2023-01-07 - too cheap lab power supply

some years ago i bought Zhaoxin RXN-305D – cheap, lab power supply unit for my HW workshop. at a glance it speced-enough for my humble needs (up to: 35V, 5A).


i was generally careful when connecting it to/from devices, that are not tolerant to voltage spikes. however it was more of a “just in case” / “being overly careful”… until a few days ago. Sławek mentioned to me, that he had a problem voltage spikes on turning on a chap Chinese PSU, that at a glance looked a lot like mine. it was no mistake – turned out it's the same device type. so i started testing mine with oscilloscope.


i decided to test 2 parameters:

  1. 5V and 12V
  2. power on with load (22R power resistor) and without load

in two cases:

  1. power on
  2. power off

that gave total of 4 cases. i'll show the most interesting ones here.


here's voltage rising to 5V, when powered on. it's a bit sluggish (over 400ms to rise) if u ask me, but otherwise LGTM. certainly no spikes. it was the same for 12V. all with and without load.

5V power on

things started getting interesting, when powering off.

1st let's tart with 5V. i've added red bar to mark trigger level at 7.36V. note that it's more than 50% over the preset 5V! it is also breached a lot. on the plot almost 1ms worth of very high spikes (up to 10V - 200% of the preset!) is clearly noticeable. interestingly enough the oscillations are rising over time, not falling. it was pretty much the same with and without load.

5V power off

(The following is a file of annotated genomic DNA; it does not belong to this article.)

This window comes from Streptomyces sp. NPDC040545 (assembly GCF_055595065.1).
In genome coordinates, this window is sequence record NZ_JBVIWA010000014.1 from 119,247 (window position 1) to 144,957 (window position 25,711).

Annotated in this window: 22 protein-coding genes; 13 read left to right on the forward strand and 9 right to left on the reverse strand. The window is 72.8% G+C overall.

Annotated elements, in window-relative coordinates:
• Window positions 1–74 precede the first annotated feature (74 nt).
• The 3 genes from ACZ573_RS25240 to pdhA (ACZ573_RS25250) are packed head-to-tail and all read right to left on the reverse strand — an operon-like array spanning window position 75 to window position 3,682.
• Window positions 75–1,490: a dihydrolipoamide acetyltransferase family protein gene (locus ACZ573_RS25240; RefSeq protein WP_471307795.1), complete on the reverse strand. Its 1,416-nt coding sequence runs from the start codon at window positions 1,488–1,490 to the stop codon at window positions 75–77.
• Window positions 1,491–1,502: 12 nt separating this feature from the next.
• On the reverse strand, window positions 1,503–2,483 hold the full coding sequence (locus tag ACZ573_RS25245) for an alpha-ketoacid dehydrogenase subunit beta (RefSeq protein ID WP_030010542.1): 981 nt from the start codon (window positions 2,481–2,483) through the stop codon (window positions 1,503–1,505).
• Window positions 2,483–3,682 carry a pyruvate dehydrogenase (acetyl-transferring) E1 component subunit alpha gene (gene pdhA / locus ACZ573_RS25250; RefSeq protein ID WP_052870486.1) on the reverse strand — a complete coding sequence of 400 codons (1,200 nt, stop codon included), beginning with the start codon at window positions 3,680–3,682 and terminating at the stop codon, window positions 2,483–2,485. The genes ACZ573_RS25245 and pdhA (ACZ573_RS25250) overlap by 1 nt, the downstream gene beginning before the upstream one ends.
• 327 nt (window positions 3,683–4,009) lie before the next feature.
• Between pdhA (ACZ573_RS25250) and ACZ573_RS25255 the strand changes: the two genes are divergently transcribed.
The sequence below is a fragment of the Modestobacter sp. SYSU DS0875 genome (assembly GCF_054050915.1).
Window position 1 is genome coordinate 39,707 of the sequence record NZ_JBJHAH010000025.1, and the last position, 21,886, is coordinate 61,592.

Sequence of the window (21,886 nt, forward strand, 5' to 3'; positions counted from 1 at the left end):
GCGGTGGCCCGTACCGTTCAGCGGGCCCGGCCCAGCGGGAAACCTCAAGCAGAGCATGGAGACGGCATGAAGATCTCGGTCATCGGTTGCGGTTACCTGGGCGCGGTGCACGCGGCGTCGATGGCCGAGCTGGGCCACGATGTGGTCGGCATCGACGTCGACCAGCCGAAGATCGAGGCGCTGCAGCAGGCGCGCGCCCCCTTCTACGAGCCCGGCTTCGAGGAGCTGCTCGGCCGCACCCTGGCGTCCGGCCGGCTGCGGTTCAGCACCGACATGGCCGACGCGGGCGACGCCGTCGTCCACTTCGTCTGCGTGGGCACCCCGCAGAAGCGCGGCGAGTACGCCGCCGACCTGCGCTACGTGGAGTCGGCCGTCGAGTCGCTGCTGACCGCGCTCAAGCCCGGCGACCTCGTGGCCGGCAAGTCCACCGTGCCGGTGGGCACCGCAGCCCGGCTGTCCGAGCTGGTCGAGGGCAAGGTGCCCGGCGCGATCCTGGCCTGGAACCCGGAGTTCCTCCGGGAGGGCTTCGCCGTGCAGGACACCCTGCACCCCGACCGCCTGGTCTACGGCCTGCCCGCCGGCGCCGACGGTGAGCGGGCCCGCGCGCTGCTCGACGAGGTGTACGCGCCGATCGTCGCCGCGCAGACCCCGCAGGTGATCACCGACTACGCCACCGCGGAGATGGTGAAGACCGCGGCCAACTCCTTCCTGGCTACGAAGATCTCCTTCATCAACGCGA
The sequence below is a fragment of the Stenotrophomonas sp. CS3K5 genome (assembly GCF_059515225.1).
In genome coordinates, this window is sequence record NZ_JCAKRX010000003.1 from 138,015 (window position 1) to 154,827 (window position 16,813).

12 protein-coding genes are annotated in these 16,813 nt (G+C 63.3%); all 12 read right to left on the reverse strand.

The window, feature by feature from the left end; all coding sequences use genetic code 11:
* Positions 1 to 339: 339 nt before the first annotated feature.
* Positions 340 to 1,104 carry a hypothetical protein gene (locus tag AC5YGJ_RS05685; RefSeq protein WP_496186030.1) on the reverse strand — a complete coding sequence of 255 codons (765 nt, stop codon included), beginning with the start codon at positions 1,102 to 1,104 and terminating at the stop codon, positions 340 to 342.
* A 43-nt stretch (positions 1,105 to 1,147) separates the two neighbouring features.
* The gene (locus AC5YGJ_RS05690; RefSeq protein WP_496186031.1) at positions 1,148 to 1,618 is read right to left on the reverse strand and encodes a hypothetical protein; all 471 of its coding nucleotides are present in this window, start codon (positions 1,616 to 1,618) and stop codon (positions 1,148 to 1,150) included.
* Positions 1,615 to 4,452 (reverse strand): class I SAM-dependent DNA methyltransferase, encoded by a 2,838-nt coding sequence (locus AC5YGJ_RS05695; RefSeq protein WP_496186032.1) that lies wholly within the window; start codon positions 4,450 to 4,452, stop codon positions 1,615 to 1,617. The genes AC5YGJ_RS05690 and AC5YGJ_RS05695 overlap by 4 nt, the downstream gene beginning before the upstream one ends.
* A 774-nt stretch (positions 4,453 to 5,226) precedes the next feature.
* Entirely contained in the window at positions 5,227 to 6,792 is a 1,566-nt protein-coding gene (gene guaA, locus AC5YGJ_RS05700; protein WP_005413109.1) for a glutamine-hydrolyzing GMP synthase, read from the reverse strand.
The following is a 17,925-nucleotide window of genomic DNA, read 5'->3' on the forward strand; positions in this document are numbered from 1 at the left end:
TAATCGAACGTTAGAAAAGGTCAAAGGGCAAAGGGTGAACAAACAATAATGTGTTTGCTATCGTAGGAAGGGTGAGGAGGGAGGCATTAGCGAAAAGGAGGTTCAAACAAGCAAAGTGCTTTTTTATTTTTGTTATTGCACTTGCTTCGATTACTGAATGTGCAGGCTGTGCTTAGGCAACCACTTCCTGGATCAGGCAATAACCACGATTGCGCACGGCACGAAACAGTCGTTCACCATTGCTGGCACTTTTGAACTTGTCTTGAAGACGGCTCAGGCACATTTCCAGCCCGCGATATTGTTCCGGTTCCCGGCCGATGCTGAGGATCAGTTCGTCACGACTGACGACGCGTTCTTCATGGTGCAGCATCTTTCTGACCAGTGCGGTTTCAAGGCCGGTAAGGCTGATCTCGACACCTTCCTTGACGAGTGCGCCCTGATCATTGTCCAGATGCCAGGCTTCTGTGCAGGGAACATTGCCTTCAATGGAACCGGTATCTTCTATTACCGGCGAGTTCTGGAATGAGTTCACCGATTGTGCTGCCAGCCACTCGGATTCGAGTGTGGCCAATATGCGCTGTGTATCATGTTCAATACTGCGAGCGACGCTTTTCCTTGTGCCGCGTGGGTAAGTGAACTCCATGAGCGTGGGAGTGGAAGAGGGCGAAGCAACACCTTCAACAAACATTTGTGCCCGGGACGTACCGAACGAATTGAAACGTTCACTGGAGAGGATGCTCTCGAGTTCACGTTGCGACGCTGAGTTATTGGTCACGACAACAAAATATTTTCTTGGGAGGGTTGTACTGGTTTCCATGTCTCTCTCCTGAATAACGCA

very similar story is for 12V. this time i've zoomed in a bit - on 1µs scale spikes show up as a set of consecutive, rising in amplitude oscillations, that fade out just for another spike to show up. red mark is trigger level set for 14.6V (over 20% above preset 12V). here the highest spike was around 18.5V mark, though it was not PSU's last word.

12V power off

one more thing...

i almost forgot. while finding i just described is news to me as well, i did stumble upon one more issue with this PSU. when current limit it set very low (next-to-minimum), voltage often dies out only to show up again, only to die out again… which is obviously unworkable state.

over time i learned not to limit it below ~0.4A to mitigate this. however it's not a nice thing, as many times i did want to have voltage set way below that, to protect some sensitive part. literally last year (that'd be around mid-2022 probably) i fried my sons toy's lightning when fixing cabling, because of this. the toy was using coin-cell battery as a power supply and used its internal resistance as a poor-mans current-limiter, instead of a regular resistor. i have not noticed a missing resistor and after checking battery voltage, happily hooked it up to my PSU, with preset voltage and 400mA of current limit. if that was around 20-40mA, overcurrent protection would immediately kick in and it would be obvious sth is off here and i could just power it off for an inspection.


discovery of the year – cheap stuff is usually cheap for a reason. turned out my being preemptively careful was not a bad choice, after all. these voltage spikes could easily kill some of the more sensitive devices. from now on i'll definitely make sure i keep powering these up and down only when PSU is still running, to avoid “surprises”.

the bad news is that these kind of artifacts will not be put on the box. u can learn it only by testing out (or reading review on the internet). in my case this design flaw was discovered only over 10 years after i bought the device. i never had issues that i could blame on PSU's voltage so far, so this means being careful did pay off.

u could say “if it worked for 10+ years, that means it's good”. i'd say – not it's not. i was just lucky to follow my gut feeling of not to trust it too much… most of the time at least…

blog/2023/01/07/2023-01-07_-_too_cheap_lab_power_supply.txt · Last modified: 2023/01/07 20:52 by basz
Back to top
Valid CSS Driven by DokuWiki Recent changes RSS feed Valid XHTML 1.0